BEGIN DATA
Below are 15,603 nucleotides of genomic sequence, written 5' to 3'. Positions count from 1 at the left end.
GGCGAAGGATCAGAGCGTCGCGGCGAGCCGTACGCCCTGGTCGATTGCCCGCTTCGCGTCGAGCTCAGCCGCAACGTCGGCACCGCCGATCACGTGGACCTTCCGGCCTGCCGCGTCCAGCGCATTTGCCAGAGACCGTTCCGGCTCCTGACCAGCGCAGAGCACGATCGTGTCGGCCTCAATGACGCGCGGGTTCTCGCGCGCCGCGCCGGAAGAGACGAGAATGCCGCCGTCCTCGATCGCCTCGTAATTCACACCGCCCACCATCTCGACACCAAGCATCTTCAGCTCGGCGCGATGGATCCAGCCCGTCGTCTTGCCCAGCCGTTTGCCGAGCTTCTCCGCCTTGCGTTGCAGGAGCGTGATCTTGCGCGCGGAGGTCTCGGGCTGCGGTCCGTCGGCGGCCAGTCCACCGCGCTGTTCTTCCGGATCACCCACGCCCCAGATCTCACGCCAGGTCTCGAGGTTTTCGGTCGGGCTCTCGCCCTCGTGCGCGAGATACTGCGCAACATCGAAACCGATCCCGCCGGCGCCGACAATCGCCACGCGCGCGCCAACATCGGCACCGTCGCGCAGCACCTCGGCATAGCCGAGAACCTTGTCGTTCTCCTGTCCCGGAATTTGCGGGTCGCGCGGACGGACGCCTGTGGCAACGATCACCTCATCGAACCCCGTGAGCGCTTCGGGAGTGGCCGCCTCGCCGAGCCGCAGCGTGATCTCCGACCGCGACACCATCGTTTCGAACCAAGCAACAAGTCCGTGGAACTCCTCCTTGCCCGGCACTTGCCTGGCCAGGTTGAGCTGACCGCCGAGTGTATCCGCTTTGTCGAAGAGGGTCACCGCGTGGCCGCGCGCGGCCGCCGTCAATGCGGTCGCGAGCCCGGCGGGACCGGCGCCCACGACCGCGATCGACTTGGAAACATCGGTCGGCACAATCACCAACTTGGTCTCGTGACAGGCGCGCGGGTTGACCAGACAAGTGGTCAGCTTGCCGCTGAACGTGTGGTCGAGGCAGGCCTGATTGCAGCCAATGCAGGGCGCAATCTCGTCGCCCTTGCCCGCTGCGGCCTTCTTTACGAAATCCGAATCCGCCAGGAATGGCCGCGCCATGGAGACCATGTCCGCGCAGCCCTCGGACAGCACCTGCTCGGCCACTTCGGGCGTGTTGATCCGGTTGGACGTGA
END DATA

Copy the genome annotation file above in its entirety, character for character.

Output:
Below are 15,603 nucleotides of genomic sequence, written 5' to 3'. Positions count from 1 at the left end.
GGCGAAGGATCAGAGCGTCGCGGCGAGCCGTACGCCCTGGTCGATTGCCCGCTTCGCGTCGAGCTCAGCCGCAACGTCGGCACCGCCGATCACGTGGACCTTCCGGCCTGCCGCGTCCAGCGCATTTGCCAGAGACCGTTCCGGCTCCTGACCAGCGCAGAGCACGATCGTGTCGGCCTCAATGACGCGCGGGTTCTCGCGCGCCGCGCCGGAAGAGACGAGAATGCCGCCGTCCTCGATCGCCTCGTAATTCACACCGCCCACCATCTCGACACCAAGCATCTTCAGCTCGGCGCGATGGATCCAGCCCGTCGTCTTGCCCAGCCGTTTGCCGAGCTTCTCCGCCTTGCGTTGCAGGAGCGTGATCTTGCGCGCGGAGGTCTCGGGCTGCGGTCCGTCGGCGGCCAGTCCACCGCGCTGTTCTTCCGGATCACCCACGCCCCAGATCTCACGCCAGGTCTCGAGGTTTTCGGTCGGGCTCTCGCCCTCGTGCGCGAGATACTGCGCAACATCGAAACCGATCCCGCCGGCGCCGACAATCGCCACGCGCGCGCCAACATCGGCACCGTCGCGCAGCACCTCGGCATAGCCGAGAACCTTGTCGTTCTCCTGTCCCGGAATTTGCGGGTCGCGCGGACGGACGCCTGTGGCAACGATCACCTCATCGAACCCCGTGAGCGCTTCGGGAGTGGCCGCCTCGCCGAGCCGCAGCGTGATCTCCGACCGCGACACCATCGTTTCGAACCAAGCAACAAGTCCGTGGAACTCCTCCTTGCCCGGCACTTGCCTGGCCAGGTTGAGCTGACCGCCGAGTGTATCCGCTTTGTCGAAGAGGGTCACCGCGTGGCCGCGCGCGGCCGCCGTCAATGCGGTCGCGAGCCCGGCGGGACCGGCGCCCACGACCGCGATCGACTTGGAAACATCGGTCGGCACAATCACCAACTTGGTCTCGTGACAGGCGCGCGGGTTGACCAGACAAGTGGTCAGCTTGCCGCTGAACGTGTGGTCGAGGCAGGCCTGATTGCAGCCAATGCAGGGCGCAATCTCGTCGCCCTTGCCCGCTGCGGCCTTCTTTACGAAATCCGAATCCGCCAGGAATGGCCGCGCCATGGAGACCATGTCCGCGCAGCCCTCGGACAGCACCTGCTCGGCCACTTCGGGCGTGTTGATCCGGTTGGACGTGA